Nonetheless, fiscal policy in Southeast Asia has still been very expansionary – particularly if compared to past crises – and this has played a crucial role in limiting the economic and social fallout from the pandemic.
While the nature of the crisis required fiscal policy to play the leading role, the actions of some central banks in the region were also crucial, most notably in Indonesia and the Philippines.
Central banks in both countries stepped forward to not only purchase significant quantities of domestic government bonds in the secondary market but also to directly finance a large part of the government’s budget deficit.
This was a game-changer for the path of the crisis – first by stabilising local bond markets in the face of severe capital outflows early in the pandemic, and then by ensuring that the large budget deficits necessitated by the crisis could be financed despite limited market funding opportunities and little international help.
Not long ago, such actions by central banks in emerging economies might have caused even sharper outflows.
Instead, the market response was surprisingly muted – in part reflecting the improved credibility these central banks have built up over many years but also enabled by the easing of outflow pressures as rich country central banks unleashed a flood of global liquidity.
WHAT COMES NEXT?
As is the case everywhere, there is enormous uncertainty around the speed at which Southeast Asia will be able to recover from the pandemic recession and to what extent the region will be left with long-lasting economic and social scars.
Recovery in individual countries will remain weak and incomplete as long as the domestic spread of the virus is not under control.
In this respect, the regional outlook is mostly not promising. The spread of the virus continues in Indonesia, Philippines, and Malaysia, with sporadic outbreaks in other countries.
Meanwhile, new and more dangerous COVID-19 variants are a threat, and vaccine rollout is likely to be slow. Only Singapore seems on track to reach widespread vaccination this year. Progress elsewhere risks being far slower.
The trade outlook is more promising. On the one hand, outsized demand for PPE and electronics will probably dissipate.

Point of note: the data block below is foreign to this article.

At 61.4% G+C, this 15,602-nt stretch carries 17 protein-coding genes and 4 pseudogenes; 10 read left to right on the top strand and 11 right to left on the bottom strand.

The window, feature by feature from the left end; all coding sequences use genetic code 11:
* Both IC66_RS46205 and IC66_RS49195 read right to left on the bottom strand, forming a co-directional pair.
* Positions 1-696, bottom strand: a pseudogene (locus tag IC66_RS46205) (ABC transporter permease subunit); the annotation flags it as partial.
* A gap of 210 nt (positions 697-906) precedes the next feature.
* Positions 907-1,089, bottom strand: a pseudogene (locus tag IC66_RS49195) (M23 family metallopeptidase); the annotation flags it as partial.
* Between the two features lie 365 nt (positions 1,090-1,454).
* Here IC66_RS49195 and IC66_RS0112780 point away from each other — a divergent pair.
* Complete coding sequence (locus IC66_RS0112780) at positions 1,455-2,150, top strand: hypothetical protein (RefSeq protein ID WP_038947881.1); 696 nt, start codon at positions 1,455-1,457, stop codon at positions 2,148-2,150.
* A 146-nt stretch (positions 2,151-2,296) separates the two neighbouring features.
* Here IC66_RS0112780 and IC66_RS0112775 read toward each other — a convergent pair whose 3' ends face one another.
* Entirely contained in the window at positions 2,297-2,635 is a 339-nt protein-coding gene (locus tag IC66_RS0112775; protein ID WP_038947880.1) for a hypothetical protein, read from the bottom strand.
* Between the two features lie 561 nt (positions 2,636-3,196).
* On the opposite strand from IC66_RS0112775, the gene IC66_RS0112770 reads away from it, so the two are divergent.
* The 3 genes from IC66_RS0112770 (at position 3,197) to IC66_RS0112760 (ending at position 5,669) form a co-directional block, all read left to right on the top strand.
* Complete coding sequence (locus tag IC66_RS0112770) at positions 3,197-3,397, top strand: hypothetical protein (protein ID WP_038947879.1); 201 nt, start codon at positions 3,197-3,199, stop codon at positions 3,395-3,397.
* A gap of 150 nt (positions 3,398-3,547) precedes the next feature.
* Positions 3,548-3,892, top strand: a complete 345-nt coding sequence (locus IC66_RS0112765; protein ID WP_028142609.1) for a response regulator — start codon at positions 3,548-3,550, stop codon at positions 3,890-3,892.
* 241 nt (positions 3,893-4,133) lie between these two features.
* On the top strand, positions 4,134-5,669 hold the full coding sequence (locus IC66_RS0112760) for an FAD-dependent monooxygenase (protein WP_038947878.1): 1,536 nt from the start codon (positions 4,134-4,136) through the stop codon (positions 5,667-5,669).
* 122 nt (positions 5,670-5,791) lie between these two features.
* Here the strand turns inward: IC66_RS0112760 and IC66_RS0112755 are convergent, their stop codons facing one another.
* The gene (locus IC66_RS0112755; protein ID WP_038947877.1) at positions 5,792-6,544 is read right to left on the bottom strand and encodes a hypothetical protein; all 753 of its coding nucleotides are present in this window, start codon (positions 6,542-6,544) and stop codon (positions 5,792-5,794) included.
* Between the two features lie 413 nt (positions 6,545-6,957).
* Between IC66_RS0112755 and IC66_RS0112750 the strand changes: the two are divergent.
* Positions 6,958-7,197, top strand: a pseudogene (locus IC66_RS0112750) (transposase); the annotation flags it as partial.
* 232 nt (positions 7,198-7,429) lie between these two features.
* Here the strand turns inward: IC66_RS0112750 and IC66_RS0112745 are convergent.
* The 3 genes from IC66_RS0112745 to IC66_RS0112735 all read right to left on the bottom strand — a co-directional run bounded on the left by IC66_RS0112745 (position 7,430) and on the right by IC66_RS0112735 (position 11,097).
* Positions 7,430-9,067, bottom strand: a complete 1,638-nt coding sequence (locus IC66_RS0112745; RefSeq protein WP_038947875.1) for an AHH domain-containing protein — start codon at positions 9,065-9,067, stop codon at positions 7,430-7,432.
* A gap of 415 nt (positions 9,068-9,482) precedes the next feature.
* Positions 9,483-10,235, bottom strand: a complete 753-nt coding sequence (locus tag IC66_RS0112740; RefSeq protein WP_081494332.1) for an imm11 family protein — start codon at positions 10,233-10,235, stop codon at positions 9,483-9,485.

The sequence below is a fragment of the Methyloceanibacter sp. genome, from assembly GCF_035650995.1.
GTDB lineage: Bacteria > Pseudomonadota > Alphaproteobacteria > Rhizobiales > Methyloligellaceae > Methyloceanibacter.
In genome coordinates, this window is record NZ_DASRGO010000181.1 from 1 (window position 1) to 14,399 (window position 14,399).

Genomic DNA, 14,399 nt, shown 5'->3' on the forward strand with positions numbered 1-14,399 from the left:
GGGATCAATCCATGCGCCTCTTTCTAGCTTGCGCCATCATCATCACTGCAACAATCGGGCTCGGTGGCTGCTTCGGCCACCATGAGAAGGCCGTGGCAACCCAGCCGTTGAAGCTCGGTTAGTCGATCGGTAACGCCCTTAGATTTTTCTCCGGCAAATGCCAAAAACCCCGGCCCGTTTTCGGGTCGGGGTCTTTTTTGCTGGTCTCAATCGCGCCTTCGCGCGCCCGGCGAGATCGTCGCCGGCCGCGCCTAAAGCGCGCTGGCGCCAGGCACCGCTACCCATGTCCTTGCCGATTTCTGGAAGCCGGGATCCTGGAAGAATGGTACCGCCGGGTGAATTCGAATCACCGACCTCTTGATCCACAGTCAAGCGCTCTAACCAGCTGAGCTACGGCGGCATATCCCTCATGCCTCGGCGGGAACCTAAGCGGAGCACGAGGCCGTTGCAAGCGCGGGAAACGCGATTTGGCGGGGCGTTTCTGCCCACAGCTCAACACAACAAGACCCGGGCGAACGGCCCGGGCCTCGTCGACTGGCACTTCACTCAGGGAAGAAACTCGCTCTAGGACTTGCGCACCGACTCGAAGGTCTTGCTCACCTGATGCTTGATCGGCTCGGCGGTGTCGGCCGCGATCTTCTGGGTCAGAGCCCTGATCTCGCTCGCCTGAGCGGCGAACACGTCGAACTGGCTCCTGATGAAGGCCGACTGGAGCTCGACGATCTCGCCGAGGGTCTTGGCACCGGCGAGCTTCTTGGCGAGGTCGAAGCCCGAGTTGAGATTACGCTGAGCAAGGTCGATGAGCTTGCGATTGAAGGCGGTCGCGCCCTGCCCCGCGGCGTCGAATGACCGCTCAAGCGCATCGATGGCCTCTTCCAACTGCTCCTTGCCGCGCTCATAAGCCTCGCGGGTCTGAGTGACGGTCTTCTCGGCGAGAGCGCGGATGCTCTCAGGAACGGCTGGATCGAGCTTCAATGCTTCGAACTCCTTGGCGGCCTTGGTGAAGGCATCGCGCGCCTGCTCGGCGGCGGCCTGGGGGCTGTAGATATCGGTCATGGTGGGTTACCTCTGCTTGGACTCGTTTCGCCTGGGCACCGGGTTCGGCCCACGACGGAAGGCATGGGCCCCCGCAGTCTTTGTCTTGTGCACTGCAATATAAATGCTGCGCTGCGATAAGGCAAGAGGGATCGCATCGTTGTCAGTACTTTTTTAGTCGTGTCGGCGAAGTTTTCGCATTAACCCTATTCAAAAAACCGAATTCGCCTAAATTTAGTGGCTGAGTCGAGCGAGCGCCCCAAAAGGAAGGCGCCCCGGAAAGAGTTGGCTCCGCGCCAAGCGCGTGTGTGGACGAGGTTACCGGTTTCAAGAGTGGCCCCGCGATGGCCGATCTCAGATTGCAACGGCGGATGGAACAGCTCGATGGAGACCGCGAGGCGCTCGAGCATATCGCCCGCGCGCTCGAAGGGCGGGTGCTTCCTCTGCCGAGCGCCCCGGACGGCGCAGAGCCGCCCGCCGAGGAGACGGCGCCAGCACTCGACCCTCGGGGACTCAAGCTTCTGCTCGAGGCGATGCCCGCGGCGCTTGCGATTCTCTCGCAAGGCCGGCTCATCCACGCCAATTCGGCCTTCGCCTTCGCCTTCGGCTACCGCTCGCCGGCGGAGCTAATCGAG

On the other hand, there is likely to be a continued strong pick-up in global demand if major economies are able to remain on the recovery path. Demand emanating from the United States will be particularly important.
The recent passage of US$1.9 trillion in additional budget measures has taken the total scale of US fiscal stimulus planned for this year to 13 per cent of GDP. The exact size of the demand multiplier is uncertain, given the uniqueness of the pandemic recession.
But combined with significant pent-up savings, a surge in US demand appears in the pipeline. And a good amount of this will leak into higher US imports, suggesting global trade will continue to be of key economic support in the year ahead.
Finally, maintaining expansionary macroeconomic policies will be crucial. The relatively small fiscal response to date in the region already does not bode well for a strong recovery.
More troubling, global interest rates have begun to rise as markets adjust to the prospect of higher future US inflation and an earlier tightening in monetary policy than previously expected – reflecting improving US recovery prospects, the scale of US fiscal stimulus this year, and a possible shift towards greater fiscal activism in the future.
For Southeast Asia, this will mean increased borrowing costs and pressure on currencies that will make it harder to maintain the expansionary policy settings needed for recovery.
Worse, the specter of a re-run at some point of the 2013 “taper tantrum” – which destabilised Indonesia’s financial markets in particular and prompted a sharp tightening in policy – is now a material risk.
Roland Rajah is Director of the International Economics Program at Lowy Institute. This commentary first appeared on Brookings’ blog, Order From Chaos.